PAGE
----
And which is the LEE POINT on the dial this time at White Alice today? You will always find a calm spot out of the wind, some specific radian in the lee, but you might have to walk the circumference of the rock cluster to find it. If the wind is out of the southwest, your spot will be to the northeast, and so on. Sit with your back pressed tightly to the rock, the wind whistling past the overhang above your head. The calm spot will not be at the base of the boulders, but up high near the top on some grassy ledge just under the crest. Here only will your lighter light and your fingers thaw.  Take some time and jettison these silly concerns of town you have carried all the way up here.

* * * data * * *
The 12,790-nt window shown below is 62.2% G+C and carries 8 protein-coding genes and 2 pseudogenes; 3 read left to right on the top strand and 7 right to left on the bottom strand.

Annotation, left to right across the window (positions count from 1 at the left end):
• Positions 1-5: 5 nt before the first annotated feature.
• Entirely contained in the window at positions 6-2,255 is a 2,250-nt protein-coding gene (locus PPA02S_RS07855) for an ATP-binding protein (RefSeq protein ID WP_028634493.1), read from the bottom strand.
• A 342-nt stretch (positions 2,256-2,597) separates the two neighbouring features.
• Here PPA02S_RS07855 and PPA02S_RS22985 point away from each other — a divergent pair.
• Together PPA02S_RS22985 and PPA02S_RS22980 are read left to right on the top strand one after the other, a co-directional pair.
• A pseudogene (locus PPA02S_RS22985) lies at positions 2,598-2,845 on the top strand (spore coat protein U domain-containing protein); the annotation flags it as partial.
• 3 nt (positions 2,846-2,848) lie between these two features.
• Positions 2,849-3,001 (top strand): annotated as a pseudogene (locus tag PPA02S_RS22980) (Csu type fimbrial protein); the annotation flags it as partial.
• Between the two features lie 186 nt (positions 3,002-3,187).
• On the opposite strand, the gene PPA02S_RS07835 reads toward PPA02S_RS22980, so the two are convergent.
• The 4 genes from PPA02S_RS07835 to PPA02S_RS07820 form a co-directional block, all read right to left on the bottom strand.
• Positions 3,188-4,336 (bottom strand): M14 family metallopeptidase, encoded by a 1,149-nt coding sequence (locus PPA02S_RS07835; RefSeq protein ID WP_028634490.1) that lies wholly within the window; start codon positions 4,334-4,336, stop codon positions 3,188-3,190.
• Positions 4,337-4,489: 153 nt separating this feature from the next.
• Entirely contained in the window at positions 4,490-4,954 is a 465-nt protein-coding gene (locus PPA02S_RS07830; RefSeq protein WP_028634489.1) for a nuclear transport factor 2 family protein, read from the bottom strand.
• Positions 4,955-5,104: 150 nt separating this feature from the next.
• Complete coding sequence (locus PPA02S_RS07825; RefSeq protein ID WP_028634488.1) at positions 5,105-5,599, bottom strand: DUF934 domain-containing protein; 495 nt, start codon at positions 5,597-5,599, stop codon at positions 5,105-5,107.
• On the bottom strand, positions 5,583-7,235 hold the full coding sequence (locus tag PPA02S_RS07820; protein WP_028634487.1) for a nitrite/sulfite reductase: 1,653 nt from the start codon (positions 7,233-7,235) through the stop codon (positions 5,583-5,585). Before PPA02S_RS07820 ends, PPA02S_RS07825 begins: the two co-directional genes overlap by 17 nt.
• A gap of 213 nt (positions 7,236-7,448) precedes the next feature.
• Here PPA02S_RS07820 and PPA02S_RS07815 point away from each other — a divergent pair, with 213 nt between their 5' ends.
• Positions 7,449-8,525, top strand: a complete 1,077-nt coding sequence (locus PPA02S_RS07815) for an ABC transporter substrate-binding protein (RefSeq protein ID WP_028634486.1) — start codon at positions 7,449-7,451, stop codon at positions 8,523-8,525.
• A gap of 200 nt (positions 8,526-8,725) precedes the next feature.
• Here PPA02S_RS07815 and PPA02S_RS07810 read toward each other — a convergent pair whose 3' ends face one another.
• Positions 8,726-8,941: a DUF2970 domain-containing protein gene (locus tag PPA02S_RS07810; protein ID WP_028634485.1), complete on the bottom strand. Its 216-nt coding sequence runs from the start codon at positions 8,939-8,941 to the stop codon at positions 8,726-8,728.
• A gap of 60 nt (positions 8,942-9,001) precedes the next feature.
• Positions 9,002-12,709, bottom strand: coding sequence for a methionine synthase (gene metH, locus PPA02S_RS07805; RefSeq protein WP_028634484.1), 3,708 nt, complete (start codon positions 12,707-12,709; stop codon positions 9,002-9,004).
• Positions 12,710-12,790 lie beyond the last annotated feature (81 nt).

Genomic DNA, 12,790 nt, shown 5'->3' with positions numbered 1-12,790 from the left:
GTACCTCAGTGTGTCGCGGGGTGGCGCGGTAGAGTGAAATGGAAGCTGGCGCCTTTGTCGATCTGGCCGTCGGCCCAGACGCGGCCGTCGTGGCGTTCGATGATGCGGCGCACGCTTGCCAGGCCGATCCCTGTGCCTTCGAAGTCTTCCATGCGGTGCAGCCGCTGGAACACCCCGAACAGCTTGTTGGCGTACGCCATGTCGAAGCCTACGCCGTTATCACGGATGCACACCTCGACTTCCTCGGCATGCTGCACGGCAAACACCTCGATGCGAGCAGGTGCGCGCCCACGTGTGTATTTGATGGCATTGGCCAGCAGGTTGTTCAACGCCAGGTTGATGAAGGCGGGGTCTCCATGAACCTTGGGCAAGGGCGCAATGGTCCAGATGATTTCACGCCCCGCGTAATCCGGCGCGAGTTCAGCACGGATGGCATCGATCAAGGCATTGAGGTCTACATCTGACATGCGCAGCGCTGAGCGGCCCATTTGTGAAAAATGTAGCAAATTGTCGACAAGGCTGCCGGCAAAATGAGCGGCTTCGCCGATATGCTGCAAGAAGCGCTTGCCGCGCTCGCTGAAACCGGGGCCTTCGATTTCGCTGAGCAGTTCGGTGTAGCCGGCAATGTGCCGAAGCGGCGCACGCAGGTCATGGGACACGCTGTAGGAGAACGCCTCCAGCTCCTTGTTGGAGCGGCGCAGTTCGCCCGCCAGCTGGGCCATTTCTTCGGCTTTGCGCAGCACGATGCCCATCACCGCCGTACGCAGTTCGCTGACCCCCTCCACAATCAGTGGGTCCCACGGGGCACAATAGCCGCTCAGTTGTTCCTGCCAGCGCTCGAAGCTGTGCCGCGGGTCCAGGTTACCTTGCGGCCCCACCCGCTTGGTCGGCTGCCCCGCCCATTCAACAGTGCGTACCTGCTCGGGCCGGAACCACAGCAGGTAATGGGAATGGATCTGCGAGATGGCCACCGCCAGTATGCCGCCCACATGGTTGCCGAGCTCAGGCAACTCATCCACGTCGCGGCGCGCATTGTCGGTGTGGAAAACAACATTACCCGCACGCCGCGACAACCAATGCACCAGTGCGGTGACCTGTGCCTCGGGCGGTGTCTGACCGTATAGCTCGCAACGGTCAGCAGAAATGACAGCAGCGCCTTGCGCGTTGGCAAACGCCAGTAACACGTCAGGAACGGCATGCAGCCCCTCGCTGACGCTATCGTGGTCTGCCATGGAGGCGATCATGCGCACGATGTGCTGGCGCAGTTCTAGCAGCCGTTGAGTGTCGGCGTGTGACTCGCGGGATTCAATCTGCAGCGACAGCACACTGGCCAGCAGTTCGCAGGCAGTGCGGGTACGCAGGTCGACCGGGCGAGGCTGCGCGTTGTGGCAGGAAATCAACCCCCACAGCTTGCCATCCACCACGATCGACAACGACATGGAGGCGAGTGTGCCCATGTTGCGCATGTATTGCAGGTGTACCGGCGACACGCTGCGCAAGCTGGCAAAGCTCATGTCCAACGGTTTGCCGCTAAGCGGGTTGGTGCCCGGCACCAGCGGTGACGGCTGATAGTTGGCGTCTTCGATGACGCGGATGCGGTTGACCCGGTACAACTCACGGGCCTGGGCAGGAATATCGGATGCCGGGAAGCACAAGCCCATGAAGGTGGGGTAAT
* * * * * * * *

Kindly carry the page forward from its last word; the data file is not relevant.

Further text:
With the simple thwack! of a moss cloud, Head clears. The pick of your Terror snaps down, the vector of force translates through elbow to wrist to shaft to pick, the final vector precisely aligned on the exact angle of a crimping forefinger that impales the pick deep into the frozen rhizoids of the sod clump. You are saved! This glorious life-giving moss stick has delivered you in an instant from splintered bones. A second ago you were highly stressed, hanging off loose holds way far off the deck. Your mind was vaulting into that rarified calm space which dwells beyond the boundary layer of panic. Now, you are fine, your future assured, your children will be orphans no longer.  Just the sound of your axe thunking into the turf and the feel of the pick piercing the dirt has caused your hips to imperceptibly lower, your shoulders to relax, your anxiety to clear, as if chrome molly and carbon fiber contained neurons.